Constitution Day’s relationship with children started in 1864 when author Bjornstjerne Bjornson, who composed the national anthem, recommended organizing a parade only for elementary school students, representing Norway’s bright future.
The first children’s parades were properly arranged in 1870. Since 1906, the Royal Family has accumulated on the balcony of the Royal Palace in Oslo to wave to the children marching by.
Constitution Day is one of the most celebrated holidays in the whole country. There are parades in each region of the country that are loaded up with marching bands and groups of children. Children partaking in the parades are either with their school classes or with groups that they have activities with, flaunting their abilities.
A huge part of the parade is flaunting the “Russ” students. Russ students are in their last year of school and will leave for university the next year. Following 13 years of school, the Russ are celebrated and recognized with special placement in the parades.
Everybody cheers as they walk by, and the Russ students hand out mock business cards with jokes on them to the group. Since Constitution Day is so close to their graduation date, it is nearly viewed as a starting celebration of their final exams and graduation.
One of the traditions related to Constitution Day is going to the parade wearing a Bunad. A Bunad is an expansive term that signifies “traditional clothing” in Norway. The apparel is generally the kind of clothes worn from the various areas of Norway from the 18th and 19th centuries, with most clothing representing rustic dress around there. This has been a great custom that continues to develop every year.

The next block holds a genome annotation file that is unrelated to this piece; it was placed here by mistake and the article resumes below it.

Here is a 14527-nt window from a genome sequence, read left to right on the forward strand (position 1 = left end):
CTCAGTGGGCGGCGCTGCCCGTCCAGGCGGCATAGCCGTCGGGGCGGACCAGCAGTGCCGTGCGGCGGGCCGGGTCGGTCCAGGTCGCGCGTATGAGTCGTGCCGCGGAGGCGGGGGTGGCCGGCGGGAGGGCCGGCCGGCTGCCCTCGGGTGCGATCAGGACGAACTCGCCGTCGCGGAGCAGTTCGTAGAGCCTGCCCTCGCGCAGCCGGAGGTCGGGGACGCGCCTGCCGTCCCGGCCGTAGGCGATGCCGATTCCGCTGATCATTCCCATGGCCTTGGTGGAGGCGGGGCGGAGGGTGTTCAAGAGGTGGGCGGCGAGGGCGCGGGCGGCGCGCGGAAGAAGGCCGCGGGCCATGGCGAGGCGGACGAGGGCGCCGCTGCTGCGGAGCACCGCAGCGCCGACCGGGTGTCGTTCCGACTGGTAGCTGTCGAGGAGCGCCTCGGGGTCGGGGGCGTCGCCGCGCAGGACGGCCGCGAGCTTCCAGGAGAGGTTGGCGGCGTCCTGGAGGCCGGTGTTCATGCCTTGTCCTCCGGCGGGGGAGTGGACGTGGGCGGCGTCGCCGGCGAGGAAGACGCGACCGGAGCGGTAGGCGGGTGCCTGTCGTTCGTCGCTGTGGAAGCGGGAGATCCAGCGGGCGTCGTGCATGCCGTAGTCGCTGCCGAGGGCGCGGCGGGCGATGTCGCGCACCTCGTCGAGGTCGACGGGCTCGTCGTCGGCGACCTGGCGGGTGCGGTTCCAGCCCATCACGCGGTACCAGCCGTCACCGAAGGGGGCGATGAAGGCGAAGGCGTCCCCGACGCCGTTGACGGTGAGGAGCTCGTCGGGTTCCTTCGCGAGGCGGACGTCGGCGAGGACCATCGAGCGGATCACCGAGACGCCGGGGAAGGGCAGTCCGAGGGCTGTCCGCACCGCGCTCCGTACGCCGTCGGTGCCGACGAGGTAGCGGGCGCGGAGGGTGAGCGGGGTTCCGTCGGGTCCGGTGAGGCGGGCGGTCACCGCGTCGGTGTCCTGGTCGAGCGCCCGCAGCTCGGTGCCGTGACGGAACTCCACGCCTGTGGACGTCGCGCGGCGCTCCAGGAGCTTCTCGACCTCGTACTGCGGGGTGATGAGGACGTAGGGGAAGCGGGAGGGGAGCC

Norwegians celebrate their constitution day with parties and other happy events. Before they take their celebration to the roads, families assemble for breakfast. Family members and neighbors consolidate in a potluck made out of scrambled eggs, freshly baked bread, smoked salmon, and champagne for the grownups.
Children’s parades are likewise stapled activities in the celebration. These parades are led by marching bands as they all walk through the communities. Individuals yell “hurrah”. In the capital city of Oslo, the royal family welcomes the crowd of individuals from the balcony of the Royal Palace.
The day likewise becomes a chance for individuals to flaunt their “bunad” which is a Norwegian traditional costume. It fluctuates in style and color and remembers the Norwegian family.
Google Doodle on Norway Constitution Day 2021
On May 17, 2021, Google observes Norway Constitution Day 2021 with a Google Doodle.
The Norwegian flag, portrayed in the Doodle artwork, will be seen flying the nation over. A blue Nordic cross illustrated in white against a red background of the flag reflects the Scandinavian country’s history and pride.
In 1833 Norway’s national poet Henrik Wergeland held a public address to the country, and from this event forward, May 17 has been celebrated as a national day.
In 1870, the holiday became more focused around children based on an initiative led by the author of Norway’s national anthem, Bjørnstjerne Bjørnson. Even though individuals of any age observe Constitution Day, children keep on being the center of attention of today’s holiday.